A pollster from the Gallup Poll called here the other night. I’ve never been contacted by them before, but now I am part of that body of public opinions. My training is in sociology, so I have always felt duty-bound to answer surveys. After all, it is my responsibility to support my professional field. It was even kind of exciting at first. But I got frustrated by the questions I was asked and frustrated that my options for answering were so limited.
Ok, when I was asked what telephone my household used more frequently, the land line or cell, I tried to answer that my husband uses his cell most of the time and I use the land line more than my cell. That wouldn’t do. It had to be cell or land or fifty-fifty. Well, it isn’t really fifty-fifty, but that was the only option that resembled anything like the telephone usage at our house, so I chose it. I didn’t really care if it was the literal truth or not. Then I was asked questions about health.
They called during the week between Christmas and New Year’s, a week full of delicious feasting, more than my share of wassailing, and mornings where I could lazily indulge myself and sleep in. And the pollster wanted to know how many days that week I had gotten at least 30 minutes of exercise and how much I weighed! Of all the weeks in the year to ask that one! I found my responsibilities to my profession severely challenged.
Then came the big one. “Is religion an important part of your life?” I was asked. I asked if being spiritual was an option. Nope. Either religion was important to me or it wasn’t. Now being spiritual is an important part of my life, but religion sounds so much more formal and structured. That isn’t important in my life. But I figured that if Gallup didn’t differentiate between the two, I wouldn’t quibble. So I said yes.
Then I was asked how frequently I went to church, temple or mosque. I asked if those three were my only options and was told yes. And I couldn’t pick more than one. So I replied, “never,” which isn’t quite the truth. I’ve performed in both churches and temples and been a guest speaker in both as well. I’ve never been asked to do anything at all in a mosque, although I have visited some glorious ones.
Finally, I was asked if I was a member of one of various religions. The list had a short number of faiths on it and ended with Other, which I selected as mine. It turns out Other was then subdivided into Other Alternate Christian and Other (Other). I claimed the latter word. There was no sub subdivision.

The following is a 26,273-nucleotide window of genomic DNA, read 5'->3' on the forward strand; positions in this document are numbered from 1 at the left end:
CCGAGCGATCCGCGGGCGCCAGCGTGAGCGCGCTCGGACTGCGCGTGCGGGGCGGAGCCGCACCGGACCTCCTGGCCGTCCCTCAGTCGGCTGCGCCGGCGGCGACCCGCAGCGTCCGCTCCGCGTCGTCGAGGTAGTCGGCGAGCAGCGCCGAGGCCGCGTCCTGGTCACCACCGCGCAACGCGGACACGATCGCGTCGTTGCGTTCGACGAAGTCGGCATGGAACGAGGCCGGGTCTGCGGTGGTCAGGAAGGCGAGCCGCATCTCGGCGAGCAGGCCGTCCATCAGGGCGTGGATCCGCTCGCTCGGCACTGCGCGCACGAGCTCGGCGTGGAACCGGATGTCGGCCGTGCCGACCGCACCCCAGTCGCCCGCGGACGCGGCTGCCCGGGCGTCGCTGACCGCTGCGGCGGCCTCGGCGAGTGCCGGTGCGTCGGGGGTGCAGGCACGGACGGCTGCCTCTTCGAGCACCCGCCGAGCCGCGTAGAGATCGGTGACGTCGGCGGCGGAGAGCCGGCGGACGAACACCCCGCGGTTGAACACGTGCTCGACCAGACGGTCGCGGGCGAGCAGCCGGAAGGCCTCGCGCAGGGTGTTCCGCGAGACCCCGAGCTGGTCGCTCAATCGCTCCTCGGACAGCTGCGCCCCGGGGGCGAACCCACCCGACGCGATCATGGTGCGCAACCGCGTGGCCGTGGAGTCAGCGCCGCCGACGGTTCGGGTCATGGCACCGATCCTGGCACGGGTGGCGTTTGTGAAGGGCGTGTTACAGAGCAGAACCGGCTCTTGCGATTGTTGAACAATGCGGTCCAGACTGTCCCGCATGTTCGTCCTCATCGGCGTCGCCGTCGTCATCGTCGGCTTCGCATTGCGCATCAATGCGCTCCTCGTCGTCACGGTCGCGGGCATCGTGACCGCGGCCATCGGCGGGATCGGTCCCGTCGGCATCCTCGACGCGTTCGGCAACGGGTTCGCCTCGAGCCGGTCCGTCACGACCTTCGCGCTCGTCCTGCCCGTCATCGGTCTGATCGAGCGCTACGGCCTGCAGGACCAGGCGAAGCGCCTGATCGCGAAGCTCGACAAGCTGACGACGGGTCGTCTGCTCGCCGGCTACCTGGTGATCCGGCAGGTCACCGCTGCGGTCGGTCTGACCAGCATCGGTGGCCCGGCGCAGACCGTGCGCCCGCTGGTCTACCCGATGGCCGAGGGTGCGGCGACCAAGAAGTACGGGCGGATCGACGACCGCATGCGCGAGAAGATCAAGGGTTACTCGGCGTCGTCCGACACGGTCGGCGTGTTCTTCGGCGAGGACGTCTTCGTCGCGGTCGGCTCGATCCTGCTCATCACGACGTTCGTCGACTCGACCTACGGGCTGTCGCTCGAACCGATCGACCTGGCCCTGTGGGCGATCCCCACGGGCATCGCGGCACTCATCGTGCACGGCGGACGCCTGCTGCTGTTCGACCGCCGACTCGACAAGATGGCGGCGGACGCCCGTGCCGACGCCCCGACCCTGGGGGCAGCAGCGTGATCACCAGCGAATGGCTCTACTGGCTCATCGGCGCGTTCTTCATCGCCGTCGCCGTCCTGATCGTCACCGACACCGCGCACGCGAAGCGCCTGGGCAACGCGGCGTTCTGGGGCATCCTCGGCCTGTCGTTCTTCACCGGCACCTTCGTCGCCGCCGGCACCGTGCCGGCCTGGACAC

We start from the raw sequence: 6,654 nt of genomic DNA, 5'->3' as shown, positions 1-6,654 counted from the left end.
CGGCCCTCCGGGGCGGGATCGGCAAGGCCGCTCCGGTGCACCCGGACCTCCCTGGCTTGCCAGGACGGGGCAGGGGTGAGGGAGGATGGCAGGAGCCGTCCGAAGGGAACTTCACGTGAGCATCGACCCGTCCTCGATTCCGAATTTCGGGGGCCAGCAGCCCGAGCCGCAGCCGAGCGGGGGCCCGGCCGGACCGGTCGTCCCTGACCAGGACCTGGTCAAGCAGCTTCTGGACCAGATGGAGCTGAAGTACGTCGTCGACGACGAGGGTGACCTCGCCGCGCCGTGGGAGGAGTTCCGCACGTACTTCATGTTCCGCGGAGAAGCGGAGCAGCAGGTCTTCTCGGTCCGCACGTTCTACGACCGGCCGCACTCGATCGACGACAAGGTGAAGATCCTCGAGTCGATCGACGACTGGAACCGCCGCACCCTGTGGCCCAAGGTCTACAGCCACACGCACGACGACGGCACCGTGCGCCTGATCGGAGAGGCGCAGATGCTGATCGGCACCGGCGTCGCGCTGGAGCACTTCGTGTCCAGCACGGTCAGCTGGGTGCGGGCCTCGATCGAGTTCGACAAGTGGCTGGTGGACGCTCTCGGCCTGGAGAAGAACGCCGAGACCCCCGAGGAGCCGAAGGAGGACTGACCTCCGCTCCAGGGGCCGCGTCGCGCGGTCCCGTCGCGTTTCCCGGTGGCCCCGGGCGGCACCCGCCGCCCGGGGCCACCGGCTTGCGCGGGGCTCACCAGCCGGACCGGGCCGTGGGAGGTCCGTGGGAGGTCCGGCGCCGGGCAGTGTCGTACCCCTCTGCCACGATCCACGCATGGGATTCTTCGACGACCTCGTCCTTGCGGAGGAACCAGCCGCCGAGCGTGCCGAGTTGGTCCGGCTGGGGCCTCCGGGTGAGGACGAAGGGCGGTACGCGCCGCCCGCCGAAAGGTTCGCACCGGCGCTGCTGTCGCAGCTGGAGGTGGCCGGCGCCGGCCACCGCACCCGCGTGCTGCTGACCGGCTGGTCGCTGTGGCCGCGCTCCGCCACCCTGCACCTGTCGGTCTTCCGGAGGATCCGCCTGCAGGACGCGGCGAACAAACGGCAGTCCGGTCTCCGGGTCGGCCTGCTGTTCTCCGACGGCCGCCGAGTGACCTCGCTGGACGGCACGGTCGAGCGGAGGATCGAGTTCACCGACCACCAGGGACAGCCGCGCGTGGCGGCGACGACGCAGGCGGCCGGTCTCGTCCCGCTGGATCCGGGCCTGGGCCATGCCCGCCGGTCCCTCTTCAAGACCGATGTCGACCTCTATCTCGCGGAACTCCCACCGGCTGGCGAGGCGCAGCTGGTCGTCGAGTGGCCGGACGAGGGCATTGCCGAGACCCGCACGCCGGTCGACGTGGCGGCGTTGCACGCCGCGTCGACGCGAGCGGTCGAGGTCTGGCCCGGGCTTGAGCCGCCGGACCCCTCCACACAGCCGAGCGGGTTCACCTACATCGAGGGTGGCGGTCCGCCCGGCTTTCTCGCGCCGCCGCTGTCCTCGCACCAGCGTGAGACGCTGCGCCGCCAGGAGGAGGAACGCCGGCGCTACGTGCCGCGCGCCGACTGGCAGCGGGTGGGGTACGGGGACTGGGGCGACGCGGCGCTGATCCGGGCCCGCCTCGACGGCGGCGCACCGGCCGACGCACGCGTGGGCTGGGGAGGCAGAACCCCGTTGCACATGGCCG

Many years ago when I was doing my doctoral research, a survey that I was going to mail out asked about the participants’ religion. It listed the options as Catholic, Protestant, Jewish and Other. That was how I was taught to do it, and that is the way we thought about religious diversity in those days. However in my pretesting of the survey, some surveys came back that had the word Other checked, and next to it the participants had written in Christian. Christian used to mean Catholic and/or Protestant when I was growing up. It was never listed separately. Obviously, that had changed. That option to fill in the blank on the survey I designed taught me and my dissertation committee that something new was happening in American culture, something to which we needed to pay attention.
Now perhaps the pollsters at Gallup were only really interested in the Big Three religions in America, I don’t know. The questions were clearly designed to address the Abrahamic faiths and would clearly provide information about who went to religious services in those designated places and how often.
But that leaves out a whole lot of people. And it lumps a whole lot of us together under Other, even though we Others may have very different understandings of the Divine. In fact, social ethicist and religious studies professor Bron Taylor reminds us that there are many Other ways to be profoundly spiritual.
one can be agnostic or atheistic while expressing awe and wonder in the face of the
mysteries of the universe and a deep appreciation for the ‘miracle’ of life
I naively thought Gallup sought knowledge for the sake of knowing more about American thoughts and practices, to add to our understanding and appreciation of American life. But by severely limiting the response options available to those they survey, they are missing the fact that something new is happening in American culture, something to which we need to pay attention.